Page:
Dimitri Soyler with his family, circa 1952.

The following testimony was submitted via our online questionnaire by a relative of the family. 


1. From which region of the Ottoman Empire were your ancestors from?:
My father was born in 1912 in Samsun in the Black Sea region called Pontos. He was from a rich and large family of 60 to 70 persons including himself and his relatives. My grandfather was a teacher in his village and was responsible for any papers that had to be filled such as marriage certificates. He was like the mayor of his village. He owned tobacco farms. My father was a very private man and didn't discuss his past with people.

2. How did their life change when the Neo-Turks and/or the Kemalists came to power? :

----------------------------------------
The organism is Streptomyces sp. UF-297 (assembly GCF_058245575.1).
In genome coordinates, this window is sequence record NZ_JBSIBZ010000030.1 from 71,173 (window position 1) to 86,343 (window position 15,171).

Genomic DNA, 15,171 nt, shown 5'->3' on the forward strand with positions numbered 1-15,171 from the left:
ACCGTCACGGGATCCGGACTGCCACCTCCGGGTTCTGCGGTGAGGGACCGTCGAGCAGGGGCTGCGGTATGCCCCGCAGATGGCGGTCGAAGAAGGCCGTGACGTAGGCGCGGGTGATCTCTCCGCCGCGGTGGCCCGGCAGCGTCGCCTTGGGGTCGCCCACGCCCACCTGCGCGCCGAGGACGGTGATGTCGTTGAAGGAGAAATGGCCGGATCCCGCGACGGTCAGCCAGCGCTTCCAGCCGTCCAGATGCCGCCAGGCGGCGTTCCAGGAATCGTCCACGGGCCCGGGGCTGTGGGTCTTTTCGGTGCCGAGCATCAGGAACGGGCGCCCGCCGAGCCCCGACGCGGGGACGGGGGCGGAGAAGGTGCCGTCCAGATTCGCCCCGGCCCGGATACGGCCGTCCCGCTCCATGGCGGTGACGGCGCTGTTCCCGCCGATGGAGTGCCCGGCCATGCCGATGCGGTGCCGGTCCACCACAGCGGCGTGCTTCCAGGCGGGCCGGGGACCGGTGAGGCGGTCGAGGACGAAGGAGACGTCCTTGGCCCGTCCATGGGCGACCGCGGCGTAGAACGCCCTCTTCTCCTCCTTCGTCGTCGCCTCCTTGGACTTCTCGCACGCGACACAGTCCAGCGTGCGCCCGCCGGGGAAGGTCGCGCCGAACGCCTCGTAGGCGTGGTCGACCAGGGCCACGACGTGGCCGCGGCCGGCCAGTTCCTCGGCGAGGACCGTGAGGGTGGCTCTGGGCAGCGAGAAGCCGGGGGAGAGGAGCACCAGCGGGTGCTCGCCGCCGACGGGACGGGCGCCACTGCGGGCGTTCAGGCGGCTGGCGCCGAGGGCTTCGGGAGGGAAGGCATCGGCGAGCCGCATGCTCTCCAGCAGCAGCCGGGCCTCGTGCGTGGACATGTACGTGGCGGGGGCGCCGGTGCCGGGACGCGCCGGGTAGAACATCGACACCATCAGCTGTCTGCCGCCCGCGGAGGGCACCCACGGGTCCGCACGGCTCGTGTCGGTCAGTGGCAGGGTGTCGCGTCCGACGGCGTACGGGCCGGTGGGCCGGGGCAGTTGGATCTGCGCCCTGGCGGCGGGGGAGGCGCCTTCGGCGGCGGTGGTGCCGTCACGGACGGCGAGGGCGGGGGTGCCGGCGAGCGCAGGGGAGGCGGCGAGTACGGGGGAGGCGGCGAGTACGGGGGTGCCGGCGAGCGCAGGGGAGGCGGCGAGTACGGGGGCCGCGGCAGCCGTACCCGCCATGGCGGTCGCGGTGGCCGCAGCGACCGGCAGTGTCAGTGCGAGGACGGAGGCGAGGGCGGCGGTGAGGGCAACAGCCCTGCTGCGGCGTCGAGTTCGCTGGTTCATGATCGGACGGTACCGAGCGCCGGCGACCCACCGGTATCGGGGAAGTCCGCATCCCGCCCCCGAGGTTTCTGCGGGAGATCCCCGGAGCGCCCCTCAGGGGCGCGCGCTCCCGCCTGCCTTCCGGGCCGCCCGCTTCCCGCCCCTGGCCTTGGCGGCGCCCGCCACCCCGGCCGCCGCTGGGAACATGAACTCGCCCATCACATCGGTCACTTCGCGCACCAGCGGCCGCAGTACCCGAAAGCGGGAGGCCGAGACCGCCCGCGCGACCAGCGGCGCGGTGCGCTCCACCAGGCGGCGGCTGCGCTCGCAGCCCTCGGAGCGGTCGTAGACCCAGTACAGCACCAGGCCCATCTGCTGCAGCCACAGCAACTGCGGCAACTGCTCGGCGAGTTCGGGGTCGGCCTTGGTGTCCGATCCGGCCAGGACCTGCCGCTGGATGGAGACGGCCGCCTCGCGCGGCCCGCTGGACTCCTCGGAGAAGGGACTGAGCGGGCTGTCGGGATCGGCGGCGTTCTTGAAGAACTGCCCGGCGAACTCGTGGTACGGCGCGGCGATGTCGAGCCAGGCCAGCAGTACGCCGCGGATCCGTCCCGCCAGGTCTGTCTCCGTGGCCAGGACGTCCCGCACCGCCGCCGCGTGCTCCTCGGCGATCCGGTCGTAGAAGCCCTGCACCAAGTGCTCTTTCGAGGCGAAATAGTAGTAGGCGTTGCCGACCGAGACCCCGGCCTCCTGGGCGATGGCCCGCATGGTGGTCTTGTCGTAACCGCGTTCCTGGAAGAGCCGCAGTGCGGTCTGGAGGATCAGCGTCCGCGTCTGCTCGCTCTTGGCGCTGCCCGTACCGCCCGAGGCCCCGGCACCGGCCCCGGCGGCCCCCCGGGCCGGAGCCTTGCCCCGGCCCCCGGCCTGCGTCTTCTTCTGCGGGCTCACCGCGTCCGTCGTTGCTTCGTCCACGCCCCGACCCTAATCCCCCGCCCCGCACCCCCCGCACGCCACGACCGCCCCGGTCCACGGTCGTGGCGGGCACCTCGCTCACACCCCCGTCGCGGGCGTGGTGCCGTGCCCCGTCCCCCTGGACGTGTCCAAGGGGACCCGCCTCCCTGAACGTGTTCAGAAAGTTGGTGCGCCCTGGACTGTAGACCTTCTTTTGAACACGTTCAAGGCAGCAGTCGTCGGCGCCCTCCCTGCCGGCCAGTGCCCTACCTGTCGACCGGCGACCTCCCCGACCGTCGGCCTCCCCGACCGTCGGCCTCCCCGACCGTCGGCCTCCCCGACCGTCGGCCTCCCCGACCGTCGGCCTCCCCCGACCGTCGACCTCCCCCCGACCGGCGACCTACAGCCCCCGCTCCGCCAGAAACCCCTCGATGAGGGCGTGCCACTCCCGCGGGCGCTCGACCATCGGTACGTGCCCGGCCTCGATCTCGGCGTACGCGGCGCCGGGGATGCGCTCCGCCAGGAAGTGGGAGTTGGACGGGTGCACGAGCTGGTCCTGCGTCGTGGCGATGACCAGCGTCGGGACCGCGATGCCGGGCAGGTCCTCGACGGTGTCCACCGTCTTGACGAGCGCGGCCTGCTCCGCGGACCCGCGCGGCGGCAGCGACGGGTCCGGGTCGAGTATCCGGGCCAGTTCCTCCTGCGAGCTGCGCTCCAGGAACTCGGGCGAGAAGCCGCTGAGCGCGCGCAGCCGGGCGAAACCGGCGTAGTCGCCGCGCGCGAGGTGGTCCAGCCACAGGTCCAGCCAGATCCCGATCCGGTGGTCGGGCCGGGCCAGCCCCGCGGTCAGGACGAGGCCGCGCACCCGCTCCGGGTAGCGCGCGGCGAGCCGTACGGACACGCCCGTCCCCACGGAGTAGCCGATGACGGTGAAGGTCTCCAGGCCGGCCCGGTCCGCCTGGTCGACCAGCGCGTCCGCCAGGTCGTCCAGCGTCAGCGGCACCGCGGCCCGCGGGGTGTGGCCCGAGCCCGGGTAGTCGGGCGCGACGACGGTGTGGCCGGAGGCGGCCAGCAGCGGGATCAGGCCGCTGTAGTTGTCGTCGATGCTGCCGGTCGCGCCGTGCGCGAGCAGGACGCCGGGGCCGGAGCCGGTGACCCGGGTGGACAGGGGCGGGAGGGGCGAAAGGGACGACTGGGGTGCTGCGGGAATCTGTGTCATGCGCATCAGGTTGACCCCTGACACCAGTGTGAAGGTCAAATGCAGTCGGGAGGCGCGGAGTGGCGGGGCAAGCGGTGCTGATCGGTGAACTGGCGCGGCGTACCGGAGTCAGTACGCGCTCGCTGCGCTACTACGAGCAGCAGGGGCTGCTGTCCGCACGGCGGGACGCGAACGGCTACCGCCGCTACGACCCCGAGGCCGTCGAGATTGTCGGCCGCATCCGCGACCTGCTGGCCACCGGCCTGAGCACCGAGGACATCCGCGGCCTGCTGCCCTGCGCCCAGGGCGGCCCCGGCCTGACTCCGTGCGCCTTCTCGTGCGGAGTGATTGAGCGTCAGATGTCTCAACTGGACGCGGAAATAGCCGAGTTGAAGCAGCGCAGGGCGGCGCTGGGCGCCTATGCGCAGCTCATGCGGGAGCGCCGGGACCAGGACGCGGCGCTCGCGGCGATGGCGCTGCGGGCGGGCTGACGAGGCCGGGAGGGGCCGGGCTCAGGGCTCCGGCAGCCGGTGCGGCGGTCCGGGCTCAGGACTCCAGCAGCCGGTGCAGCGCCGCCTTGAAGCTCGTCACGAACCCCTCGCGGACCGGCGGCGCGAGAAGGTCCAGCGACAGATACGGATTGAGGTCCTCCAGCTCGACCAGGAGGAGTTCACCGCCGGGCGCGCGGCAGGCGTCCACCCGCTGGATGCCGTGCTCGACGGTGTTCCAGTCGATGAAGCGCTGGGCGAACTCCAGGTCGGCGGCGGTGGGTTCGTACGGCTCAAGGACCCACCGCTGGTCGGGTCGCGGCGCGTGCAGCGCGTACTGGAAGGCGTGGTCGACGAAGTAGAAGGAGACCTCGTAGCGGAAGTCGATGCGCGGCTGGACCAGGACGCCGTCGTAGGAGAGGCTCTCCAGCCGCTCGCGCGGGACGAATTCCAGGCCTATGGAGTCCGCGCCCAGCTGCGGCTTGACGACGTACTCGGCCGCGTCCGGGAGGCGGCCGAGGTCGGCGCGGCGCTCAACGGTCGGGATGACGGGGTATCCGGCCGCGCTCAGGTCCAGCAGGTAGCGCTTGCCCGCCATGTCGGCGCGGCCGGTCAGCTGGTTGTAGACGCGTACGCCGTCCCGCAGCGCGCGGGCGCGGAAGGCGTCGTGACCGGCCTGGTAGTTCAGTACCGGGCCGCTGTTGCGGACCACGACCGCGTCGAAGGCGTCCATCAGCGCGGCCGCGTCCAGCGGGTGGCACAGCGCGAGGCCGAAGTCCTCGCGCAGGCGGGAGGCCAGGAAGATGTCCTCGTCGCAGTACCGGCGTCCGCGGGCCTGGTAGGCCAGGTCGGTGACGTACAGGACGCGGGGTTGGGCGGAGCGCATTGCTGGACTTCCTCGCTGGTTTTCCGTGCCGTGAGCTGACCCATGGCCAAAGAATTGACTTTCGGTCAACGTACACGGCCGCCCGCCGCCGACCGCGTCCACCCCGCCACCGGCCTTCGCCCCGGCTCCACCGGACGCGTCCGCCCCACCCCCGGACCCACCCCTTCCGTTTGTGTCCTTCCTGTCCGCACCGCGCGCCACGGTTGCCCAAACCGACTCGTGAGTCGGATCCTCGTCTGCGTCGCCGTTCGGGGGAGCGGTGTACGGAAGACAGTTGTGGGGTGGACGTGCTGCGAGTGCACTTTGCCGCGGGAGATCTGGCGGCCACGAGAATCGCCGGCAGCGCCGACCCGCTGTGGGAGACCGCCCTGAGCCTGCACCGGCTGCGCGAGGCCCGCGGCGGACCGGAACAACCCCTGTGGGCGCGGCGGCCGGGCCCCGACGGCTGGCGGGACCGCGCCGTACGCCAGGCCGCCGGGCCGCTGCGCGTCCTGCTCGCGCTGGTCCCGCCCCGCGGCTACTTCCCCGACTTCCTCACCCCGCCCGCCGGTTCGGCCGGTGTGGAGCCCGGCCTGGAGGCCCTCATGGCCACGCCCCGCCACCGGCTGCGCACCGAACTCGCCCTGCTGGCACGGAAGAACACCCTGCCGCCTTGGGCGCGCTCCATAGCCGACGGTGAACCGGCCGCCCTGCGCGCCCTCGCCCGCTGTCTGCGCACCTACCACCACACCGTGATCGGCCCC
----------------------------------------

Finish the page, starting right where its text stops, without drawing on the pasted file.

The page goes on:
On the 19th of May 1919, Mustafa Kemal Ataturk went to Samsun and hired Topal Osman, a militia leader and others like him, all Christian haters and racist bigots to take all the men. The men of Samsun were sent to do heavy work into exile. All their property was confiscated. During their march towards the interior of Turkey, all the men were slaughtered. None survived. Women, children and the elderly filled into churches and were burned alive. My father and his older brother went to hide on the mountains with some other Christians. Topal Osman, the militia leader and his people found my father's brother in his hiding place and killed him in front of my father's eyes. My father never forgot that till the day he died.  

3. Were they deported during the genocide? If so, when, where to, and describe their experience:
Yes, see above.

4. Were they held in a concentration camp or labor camp? If so, where was it located and describe the conditions :